I hope you had a lovely Easter. I was nursing the full bank holiday but got to see the children do their egg hunt before heading off on my rounds on Sunday morning. There are hundreds of baby bunnies down by the river when I pedal out on my early morning bike rides. It’s a bit of a job avoiding them! Now, onto other matters…
I have written previously about juggling my writing life. For accessibility and diversity reasons, I feel it’s important to be honest about these things. At the time I promised to be braver and write more on this topic. So here I am, being brave… This post gets a bit deep and a little political, so do feel free to move on if you prefer my lighter musings 🙂
I have never had a private space of my own in which to write. The novelist Virginia Woolf famously argued that for a woman to write, she must have £500 a year (a lot of money in those days) and a room of her own. Woolf was part of an upper class group of artists and writers called the Bloomsbury Set who were active in the first part of the 20th century. She decried how working class women were essentially reduced to servitude by poverty and motherhood, with no time to themselves, let alone chance to write. What she was saying was radical at the time.
While there aren’t the same levels of abject poverty in the UK now, the issues for working class women and girls who have stories in their hearts remain much the same. Working class stories by working class writers do make their way into the published literary mainstream, but they tend to be miserable, urban, and most often, written by men. The deprived son come good is a great story, but what about his single mum? Are we only to hear her story through his? It is as if working class life is, by definition, gritty, and masculine.
For a long time, I didn’t even realise I was working class. I knew I certainly wasn’t middle class – that was abundantly clear from their confidence, the way their parents weren’t exhausted to the bone after work, and how their mums spoke to them like they were pet dogs. But my life bore no relation to what I saw on soap operas like Eastenders and Coronation Street either. My family weren’t constantly feuding with other families, binge-drinking to oblivion on a Friday night, and engaged in endless extra-marital affairs. From these soap opera portrayals, I assumed all working class people lived in cities and towns. I can’t remember hearing the term rural working class once in the whole of my childhood, but that is what we were, and are. My family came from a proud tradition of working class people who were politically engaged, well-read, and community minded.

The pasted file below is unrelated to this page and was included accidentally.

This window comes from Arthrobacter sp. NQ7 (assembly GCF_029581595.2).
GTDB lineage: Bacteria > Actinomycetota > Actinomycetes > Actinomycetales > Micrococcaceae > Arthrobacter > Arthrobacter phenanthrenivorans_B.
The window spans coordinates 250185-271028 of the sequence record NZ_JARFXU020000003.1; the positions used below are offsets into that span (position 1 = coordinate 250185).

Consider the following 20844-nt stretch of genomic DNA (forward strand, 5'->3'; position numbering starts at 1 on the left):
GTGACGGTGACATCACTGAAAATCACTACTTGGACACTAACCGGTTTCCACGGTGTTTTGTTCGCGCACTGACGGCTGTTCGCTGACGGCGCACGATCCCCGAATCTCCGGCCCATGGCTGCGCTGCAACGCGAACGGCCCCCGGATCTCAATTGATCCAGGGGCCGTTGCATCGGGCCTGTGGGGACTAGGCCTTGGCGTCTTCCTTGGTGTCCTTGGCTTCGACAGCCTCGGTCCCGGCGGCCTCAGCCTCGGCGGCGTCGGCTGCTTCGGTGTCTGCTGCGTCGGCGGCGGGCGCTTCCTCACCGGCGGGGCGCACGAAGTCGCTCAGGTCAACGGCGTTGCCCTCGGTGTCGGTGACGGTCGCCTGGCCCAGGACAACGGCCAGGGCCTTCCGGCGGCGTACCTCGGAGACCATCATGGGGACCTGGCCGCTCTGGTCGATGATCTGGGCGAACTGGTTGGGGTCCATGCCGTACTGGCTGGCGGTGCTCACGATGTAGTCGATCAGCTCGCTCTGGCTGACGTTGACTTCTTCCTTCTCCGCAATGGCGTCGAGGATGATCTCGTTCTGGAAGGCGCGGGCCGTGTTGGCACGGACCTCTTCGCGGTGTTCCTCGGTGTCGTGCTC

My parents and grandparents benefited from the economic uplift of the working classes in the 50s and 60s, but it came at great social and geographical cost. One cost is the current crisis in social care for the elderly. And for many of my generation, another is the effective rendering of us as placeless and rootless. Was it not ever thus? The Potato Famine? The Enclosures? The Clearances? Intentional projects by those with money and power to push working class people from the lands of their ancestors. But my parents and grandparents weren’t pushed, they left of their own freewill. Didn’t they make the choice? They left. And so there is the guilt. Didn’t we disinherit ourselves from the land of our forebears? Didn’t we?
I know that is not the whole story and the absolute poverty found in parts of the UK in the 50s and 60s was horrific. Of course you would flee from that. But to be working class is not to be poor – working class history which values education, engages politically, and seeks to raise all boats, is a history I have had to teach myself, and proactively reclaim as my own heritage. Still, I have no private space to write, but write a novel I did.